Unalienable Rights, Equality and the Free Exercise of Religion

by Kerry L. Morgan

The Declaration of Independence, Equality and Unalienable Rights


One of the first principles articulated in the Declaration of Independence is that of equality. The Declaration asserts that “we hold these truths to be self-evident, that all men are created equal.” The rule of equality is tied to the creation of mankind by God. This proposition is not the incantation of a religious establishment. It is a legal fact acknowledged to be “self-evident.” The Declaration is a legal instrument. It is intended for a legal object. It speaks of equality in a legal sense. The Declaration asserts that mankind is created and that as far as the law is concerned, mankind is created equally human by God.9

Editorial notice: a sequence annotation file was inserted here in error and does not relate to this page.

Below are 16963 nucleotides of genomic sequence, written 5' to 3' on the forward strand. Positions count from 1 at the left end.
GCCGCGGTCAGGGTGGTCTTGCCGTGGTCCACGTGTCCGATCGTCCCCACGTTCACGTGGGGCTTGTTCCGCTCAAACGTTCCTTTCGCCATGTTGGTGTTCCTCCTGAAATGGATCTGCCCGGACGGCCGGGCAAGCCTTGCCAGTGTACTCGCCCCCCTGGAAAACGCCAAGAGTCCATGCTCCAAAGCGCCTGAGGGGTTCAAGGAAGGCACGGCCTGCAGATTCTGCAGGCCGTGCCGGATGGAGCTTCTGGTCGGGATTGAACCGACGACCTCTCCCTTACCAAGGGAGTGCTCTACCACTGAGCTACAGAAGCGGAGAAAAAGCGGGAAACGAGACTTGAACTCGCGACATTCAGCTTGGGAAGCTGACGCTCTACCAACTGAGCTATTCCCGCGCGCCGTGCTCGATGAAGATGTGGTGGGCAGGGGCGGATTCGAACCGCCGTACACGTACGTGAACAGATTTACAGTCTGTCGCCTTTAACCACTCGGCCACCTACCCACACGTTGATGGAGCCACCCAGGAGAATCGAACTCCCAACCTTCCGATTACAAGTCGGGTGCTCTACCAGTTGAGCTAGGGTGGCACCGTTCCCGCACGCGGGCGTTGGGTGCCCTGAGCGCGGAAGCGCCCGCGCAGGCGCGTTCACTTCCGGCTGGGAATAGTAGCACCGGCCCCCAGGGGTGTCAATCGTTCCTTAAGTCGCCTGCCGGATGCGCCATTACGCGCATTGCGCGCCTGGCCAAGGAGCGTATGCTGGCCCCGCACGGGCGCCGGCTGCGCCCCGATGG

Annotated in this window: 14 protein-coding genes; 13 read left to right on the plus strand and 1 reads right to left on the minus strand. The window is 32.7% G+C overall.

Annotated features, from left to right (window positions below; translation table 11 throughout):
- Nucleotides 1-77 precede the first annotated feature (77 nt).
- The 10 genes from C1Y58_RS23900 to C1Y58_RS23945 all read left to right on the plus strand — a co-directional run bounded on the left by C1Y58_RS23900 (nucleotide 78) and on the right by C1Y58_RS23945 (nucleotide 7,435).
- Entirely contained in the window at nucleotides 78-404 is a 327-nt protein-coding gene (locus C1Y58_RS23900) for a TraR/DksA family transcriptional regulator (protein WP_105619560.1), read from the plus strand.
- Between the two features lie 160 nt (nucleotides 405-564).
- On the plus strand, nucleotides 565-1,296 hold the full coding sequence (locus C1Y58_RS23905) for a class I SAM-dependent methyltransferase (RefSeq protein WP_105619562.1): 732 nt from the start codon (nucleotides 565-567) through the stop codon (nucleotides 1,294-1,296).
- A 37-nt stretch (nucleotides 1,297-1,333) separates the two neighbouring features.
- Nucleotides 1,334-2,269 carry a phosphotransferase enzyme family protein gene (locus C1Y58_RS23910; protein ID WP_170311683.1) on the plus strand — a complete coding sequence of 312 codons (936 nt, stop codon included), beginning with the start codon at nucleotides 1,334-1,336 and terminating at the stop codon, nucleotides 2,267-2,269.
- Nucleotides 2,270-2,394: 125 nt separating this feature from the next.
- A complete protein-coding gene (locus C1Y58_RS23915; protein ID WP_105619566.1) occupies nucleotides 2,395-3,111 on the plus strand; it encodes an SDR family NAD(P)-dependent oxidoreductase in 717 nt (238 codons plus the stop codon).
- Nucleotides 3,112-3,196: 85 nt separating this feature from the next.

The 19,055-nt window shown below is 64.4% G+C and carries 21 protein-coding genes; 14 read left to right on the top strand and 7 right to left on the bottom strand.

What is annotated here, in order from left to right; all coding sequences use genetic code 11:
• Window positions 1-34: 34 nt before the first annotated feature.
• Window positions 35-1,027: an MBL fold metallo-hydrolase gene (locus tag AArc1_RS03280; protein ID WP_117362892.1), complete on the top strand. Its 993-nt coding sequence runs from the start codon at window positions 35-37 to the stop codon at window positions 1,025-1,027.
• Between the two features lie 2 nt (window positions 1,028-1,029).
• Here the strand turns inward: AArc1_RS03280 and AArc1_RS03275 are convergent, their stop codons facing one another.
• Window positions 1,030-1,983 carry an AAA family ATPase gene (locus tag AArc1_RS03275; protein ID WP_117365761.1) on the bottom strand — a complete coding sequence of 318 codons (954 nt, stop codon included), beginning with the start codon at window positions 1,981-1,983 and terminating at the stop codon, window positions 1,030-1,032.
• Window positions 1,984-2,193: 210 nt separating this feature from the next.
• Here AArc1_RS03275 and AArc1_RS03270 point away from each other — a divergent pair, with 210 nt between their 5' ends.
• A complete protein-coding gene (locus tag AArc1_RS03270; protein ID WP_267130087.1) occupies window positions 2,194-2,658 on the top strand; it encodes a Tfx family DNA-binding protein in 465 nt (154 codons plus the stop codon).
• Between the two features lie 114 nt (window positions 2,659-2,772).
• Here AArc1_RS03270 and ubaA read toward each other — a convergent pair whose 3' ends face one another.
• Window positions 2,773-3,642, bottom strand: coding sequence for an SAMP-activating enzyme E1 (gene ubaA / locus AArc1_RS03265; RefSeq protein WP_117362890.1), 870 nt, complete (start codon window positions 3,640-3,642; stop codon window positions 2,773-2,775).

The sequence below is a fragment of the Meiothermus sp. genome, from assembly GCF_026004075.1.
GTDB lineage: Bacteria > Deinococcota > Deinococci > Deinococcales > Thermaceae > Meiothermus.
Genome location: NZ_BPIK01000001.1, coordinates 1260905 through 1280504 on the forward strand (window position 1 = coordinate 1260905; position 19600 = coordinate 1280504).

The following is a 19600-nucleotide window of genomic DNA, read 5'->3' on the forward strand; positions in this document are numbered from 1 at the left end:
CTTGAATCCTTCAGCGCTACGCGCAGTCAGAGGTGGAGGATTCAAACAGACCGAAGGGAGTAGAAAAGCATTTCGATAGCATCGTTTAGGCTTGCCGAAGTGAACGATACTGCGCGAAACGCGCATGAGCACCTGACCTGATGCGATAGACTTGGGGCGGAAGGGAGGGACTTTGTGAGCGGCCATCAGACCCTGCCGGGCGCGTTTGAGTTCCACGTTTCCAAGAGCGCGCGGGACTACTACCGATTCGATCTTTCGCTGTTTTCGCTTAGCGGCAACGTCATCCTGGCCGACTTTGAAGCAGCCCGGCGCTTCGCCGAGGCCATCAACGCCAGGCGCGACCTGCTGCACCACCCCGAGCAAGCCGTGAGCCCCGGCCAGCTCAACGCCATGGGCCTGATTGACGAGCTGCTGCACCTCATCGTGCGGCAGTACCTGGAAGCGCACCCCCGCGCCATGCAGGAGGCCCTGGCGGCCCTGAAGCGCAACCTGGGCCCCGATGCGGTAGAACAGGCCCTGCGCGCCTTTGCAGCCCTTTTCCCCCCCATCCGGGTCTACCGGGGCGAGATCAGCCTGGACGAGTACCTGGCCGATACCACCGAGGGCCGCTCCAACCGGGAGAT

There are at least two consequences of this proposition. The first is that all human beings are endowed with the right to enjoy equal legal rights, legal opportunity and legal protection.10 The second consequence of the rule of legal equality is that it neither mandates nor permits the civil government to ensure equal social position, economic well-being or political power. The Declaration’s recognition that “all men are created equal” does not mean that the civil government must treat each person the same on the basis of what they do or on the basis of their conduct. Social and economic achievement is a function of behavior or conduct. It is a function of individual labor and enterprise. Political power is a function of political involvement and knowledge of the political system. As long as the law guarantees the right of an individual to participate on an equal basis with other individuals in achieving the desired social position, economic condition or political strength, then differences in outcome or result do not contravene the rule of legal equality.